Surely, somewhere in America or the world at large there are a few atheist or agnostic women who are active in the La Leche League network that encourages modern women to breastfeed their babies. There must be a few. But if there are, I have never met any of them or read any coverage -- mainstream or otherwise -- of their work, and my wife and I tend to hang out with a pretty laid back, natural cotton, Birki-wearing, Earth Mother-esque kind of crowd. It seems that there is some kind of connection between a faith-friendly lifestyle and breastfeeding, a practice that remains counter-cultural in some social circles.
Thus, I enjoyed the wonderful New York Times piece this week -- "The Breast Whisperer" -- describing the life and times of Freda Rosenfeld of Brooklyn. Here is the top of the report:
Amy Brill, a writer who lives in Windsor Terrace, survived nine months and six days of pregnancy, then 40 hours of labor. But after a few days of nursing, she was in excruciating pain, crying every time her baby latched on. Ms. Brill's pediatrician wrote out a phone number as if it were a prescription. "Call this woman," he said. "She's seen every new mom in Brooklyn."
Not quite, but over the last five years this woman, Freda Rosenfeld, has seen some 2,000 new moms, some of them multiple times, and many with multiple babies at once.
Ms. Rosenfeld is part medical professional, part therapist and part sleuth; a hand-holder, tongue-coaxer, savior of sore nipples. At 52, she wears her chestnut hair in an ageless ponytail and bangs, dressing in long denim skirts -- the better to get spit up on -- and cruises the borough with a "got breastmilk?" bumper sticker on her minivan.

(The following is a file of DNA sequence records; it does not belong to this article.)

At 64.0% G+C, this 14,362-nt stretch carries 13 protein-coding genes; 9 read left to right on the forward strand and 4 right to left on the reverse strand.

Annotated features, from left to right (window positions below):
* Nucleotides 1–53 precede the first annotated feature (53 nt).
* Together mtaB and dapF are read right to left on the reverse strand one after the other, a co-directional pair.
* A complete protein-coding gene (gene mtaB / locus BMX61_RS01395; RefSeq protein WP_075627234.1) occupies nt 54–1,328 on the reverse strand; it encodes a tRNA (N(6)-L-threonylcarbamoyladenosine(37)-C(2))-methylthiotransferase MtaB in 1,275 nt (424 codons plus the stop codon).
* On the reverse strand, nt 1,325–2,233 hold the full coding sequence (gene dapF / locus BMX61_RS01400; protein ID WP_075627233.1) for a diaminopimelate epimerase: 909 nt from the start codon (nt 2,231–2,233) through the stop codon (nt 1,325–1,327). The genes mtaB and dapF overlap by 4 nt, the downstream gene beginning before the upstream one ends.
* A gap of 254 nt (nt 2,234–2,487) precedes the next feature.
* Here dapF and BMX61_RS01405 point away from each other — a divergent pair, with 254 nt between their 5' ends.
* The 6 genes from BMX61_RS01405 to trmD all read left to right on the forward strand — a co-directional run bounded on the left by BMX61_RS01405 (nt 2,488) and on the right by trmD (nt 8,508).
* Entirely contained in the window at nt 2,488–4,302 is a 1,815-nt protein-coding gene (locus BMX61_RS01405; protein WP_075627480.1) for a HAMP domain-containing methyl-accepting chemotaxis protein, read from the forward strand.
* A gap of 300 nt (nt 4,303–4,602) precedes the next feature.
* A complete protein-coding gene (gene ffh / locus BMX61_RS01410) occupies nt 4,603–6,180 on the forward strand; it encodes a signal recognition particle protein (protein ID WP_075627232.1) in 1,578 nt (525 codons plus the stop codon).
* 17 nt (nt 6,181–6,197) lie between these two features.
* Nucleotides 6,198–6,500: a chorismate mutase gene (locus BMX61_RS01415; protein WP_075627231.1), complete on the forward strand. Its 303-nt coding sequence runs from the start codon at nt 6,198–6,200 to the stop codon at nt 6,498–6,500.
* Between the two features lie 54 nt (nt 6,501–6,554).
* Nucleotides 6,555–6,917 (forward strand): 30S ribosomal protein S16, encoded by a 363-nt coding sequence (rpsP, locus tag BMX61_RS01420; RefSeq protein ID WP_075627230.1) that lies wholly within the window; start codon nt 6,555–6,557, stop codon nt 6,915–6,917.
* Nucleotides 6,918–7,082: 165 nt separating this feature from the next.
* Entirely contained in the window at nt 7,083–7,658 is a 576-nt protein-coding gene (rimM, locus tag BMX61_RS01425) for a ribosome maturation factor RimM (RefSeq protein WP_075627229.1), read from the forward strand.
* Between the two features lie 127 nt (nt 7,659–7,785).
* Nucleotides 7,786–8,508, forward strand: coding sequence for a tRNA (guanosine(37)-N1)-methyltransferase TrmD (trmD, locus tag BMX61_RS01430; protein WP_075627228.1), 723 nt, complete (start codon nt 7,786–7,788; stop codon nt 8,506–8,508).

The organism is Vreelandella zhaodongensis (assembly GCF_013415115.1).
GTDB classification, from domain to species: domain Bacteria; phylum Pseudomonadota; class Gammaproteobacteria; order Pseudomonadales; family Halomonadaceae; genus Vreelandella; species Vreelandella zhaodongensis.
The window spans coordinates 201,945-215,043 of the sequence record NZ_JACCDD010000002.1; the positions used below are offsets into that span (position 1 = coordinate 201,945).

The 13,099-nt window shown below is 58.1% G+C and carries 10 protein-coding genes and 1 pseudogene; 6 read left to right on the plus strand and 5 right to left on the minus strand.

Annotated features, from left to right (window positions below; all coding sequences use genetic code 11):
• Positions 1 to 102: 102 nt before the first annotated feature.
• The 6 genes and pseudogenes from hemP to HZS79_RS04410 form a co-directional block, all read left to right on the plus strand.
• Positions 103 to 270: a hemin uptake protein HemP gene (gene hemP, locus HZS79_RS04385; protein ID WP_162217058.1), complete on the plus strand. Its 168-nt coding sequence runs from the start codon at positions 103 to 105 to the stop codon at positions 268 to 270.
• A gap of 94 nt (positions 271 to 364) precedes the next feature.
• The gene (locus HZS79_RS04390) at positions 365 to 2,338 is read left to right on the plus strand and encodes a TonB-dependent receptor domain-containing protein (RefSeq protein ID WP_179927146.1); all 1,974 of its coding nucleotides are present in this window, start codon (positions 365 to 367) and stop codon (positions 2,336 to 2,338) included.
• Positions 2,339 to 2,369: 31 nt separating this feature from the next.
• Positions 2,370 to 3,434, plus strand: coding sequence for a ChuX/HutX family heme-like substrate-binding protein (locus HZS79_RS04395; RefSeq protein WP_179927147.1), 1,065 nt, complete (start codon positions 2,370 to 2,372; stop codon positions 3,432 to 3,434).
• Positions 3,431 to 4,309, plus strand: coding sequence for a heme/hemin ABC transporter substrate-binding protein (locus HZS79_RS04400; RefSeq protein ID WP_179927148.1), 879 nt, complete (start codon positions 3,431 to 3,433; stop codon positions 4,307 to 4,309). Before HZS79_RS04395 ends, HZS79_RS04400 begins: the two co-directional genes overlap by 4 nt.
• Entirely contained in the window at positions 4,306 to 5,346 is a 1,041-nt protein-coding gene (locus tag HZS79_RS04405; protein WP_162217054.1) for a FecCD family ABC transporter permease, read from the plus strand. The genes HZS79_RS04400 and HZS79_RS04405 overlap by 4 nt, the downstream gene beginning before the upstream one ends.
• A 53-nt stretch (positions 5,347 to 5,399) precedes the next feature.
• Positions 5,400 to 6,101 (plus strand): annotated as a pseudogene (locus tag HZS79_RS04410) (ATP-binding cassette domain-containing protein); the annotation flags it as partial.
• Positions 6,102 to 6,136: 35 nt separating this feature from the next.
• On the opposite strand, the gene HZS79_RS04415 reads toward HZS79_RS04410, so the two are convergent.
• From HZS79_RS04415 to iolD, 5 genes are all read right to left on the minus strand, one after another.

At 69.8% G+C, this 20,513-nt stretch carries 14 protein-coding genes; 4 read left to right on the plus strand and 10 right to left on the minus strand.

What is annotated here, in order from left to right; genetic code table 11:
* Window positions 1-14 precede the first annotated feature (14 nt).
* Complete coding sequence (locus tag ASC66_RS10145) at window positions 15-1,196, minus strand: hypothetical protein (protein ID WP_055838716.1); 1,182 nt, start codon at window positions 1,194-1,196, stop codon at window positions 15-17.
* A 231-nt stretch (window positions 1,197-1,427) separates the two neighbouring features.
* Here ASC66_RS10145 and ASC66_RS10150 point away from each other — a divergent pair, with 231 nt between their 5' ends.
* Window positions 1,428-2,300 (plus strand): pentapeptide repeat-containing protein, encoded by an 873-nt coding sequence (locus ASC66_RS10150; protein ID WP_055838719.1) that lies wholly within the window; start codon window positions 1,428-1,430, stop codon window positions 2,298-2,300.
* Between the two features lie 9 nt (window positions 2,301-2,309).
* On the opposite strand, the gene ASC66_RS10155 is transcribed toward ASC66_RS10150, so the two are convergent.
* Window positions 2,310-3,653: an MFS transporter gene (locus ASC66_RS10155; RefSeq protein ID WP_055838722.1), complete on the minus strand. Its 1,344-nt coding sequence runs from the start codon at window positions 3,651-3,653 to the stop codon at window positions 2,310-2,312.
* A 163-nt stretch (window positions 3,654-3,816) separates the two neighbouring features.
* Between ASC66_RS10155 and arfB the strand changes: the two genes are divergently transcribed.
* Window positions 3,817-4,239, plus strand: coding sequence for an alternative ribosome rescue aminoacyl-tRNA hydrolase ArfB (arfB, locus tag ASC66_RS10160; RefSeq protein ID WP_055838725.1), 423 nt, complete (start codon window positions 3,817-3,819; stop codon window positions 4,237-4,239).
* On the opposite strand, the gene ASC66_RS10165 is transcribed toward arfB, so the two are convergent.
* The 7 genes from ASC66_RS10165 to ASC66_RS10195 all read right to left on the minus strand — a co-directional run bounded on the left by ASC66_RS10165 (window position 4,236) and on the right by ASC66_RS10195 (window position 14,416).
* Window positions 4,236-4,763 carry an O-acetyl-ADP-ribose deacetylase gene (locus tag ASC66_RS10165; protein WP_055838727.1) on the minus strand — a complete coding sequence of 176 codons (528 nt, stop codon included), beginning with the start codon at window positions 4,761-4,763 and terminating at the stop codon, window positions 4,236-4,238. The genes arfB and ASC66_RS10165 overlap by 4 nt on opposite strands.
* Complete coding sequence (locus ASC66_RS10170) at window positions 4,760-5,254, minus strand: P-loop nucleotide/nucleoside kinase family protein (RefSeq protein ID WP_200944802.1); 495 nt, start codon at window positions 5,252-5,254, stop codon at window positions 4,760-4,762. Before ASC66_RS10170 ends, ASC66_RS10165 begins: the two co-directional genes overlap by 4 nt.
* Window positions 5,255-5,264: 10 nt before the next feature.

Clearly, this woman is a professional and the story does a good job of describing that. She knows her stuff.
Yet, early on, it's easy to see that there is more to this for her than business. In every sense of the word, what she is providing for these women, children and their families is a ministry.
Thus, there is no surprise when we learn, near the end of the story:
... Ms. Rosenfeld has spent her whole life in Brooklyn; she knows alternate-side parking regulations well enough that she schedules appointments in certain neighborhoods at odd times, like 10:10 or 11:35.
A religious Jew, she starts each day with morning prayers, followed by yoga and 20 minutes jumping on the trampoline in the basement. Her face is makeup-free, usually framed by dangly earrings. When things get tense in a session, she lightens the mood by cooing, making faces and uttering ridiculous nicknames like "Bu-ja-boo!"
Having raised eyebrows as a teenager by going vegetarian and swearing off soda, Ms. Rosenfeld took a job after graduating from Brooklyn College at a nutrition center for low-income women, where her devotion to breast-feeding began. "To me, the breast-feeding was not just about better health for the baby, it was about these young girls realizing their baby is important," she said. "I had 14-year-olds, and here was my opportunity not just to make these babies healthier but to make these mothers caring parents."
The story is simply packed with carefully reported details, layer after layer after layer.
I, of course, would want to know more about her life as an Orthodox Jewish woman, which seems to be the case based in the content of the story, who helps modern women in this ultra-urban setting, a place where mothers may hear some smirking urbanites mutter "breeder" as they, with their multiple children, roll past on busy sidewalks.
But the key religion details are woven into the story. The ghost is there for all who have eyes to see.